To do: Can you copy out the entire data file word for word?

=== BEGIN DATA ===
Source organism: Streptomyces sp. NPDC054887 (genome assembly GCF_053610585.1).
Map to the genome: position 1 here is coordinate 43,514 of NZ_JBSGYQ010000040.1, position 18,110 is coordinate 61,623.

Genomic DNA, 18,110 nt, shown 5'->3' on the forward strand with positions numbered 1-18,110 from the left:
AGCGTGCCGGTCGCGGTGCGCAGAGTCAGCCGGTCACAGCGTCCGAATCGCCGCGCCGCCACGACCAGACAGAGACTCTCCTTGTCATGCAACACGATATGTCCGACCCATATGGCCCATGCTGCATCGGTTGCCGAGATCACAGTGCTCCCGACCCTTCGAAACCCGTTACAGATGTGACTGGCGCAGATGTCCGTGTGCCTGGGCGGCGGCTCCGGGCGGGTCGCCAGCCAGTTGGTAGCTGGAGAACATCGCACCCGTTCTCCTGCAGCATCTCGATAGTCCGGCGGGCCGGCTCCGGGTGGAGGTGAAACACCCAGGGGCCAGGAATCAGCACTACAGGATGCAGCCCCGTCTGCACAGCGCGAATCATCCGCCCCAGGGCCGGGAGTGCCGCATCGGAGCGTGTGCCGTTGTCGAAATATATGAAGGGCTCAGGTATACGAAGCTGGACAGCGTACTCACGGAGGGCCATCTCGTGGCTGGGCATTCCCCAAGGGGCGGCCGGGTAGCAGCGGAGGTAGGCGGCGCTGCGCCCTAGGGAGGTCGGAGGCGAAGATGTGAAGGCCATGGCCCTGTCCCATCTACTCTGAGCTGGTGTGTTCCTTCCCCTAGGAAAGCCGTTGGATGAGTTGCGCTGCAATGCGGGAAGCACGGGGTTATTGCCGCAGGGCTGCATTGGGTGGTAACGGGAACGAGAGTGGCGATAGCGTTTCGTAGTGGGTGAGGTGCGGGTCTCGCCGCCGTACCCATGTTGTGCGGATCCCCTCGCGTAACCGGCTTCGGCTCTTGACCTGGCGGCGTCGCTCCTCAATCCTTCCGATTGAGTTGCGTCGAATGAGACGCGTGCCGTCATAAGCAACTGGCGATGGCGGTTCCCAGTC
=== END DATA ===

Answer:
Source organism: Streptomyces sp. NPDC054887 (genome assembly GCF_053610585.1).
Map to the genome: position 1 here is coordinate 43,514 of NZ_JBSGYQ010000040.1, position 18,110 is coordinate 61,623.

Genomic DNA, 18,110 nt, shown 5'->3' on the forward strand with positions numbered 1-18,110 from the left:
AGCGTGCCGGTCGCGGTGCGCAGAGTCAGCCGGTCACAGCGTCCGAATCGCCGCGCCGCCACGACCAGACAGAGACTCTCCTTGTCATGCAACACGATATGTCCGACCCATATGGCCCATGCTGCATCGGTTGCCGAGATCACAGTGCTCCCGACCCTTCGAAACCCGTTACAGATGTGACTGGCGCAGATGTCCGTGTGCCTGGGCGGCGGCTCCGGGCGGGTCGCCAGCCAGTTGGTAGCTGGAGAACATCGCACCCGTTCTCCTGCAGCATCTCGATAGTCCGGCGGGCCGGCTCCGGGTGGAGGTGAAACACCCAGGGGCCAGGAATCAGCACTACAGGATGCAGCCCCGTCTGCACAGCGCGAATCATCCGCCCCAGGGCCGGGAGTGCCGCATCGGAGCGTGTGCCGTTGTCGAAATATATGAAGGGCTCAGGTATACGAAGCTGGACAGCGTACTCACGGAGGGCCATCTCGTGGCTGGGCATTCCCCAAGGGGCGGCCGGGTAGCAGCGGAGGTAGGCGGCGCTGCGCCCTAGGGAGGTCGGAGGCGAAGATGTGAAGGCCATGGCCCTGTCCCATCTACTCTGAGCTGGTGTGTTCCTTCCCCTAGGAAAGCCGTTGGATGAGTTGCGCTGCAATGCGGGAAGCACGGGGTTATTGCCGCAGGGCTGCATTGGGTGGTAACGGGAACGAGAGTGGCGATAGCGTTTCGTAGTGGGTGAGGTGCGGGTCTCGCCGCCGTACCCATGTTGTGCGGATCCCCTCGCGTAACCGGCTTCGGCTCTTGACCTGGCGGCGTCGCTCCTCAATCCTTCCGATTGAGTTGCGTCGAATGAGACGCGTGCCGTCATAAGCAACTGGCGATGGCGGTTCCCAGTC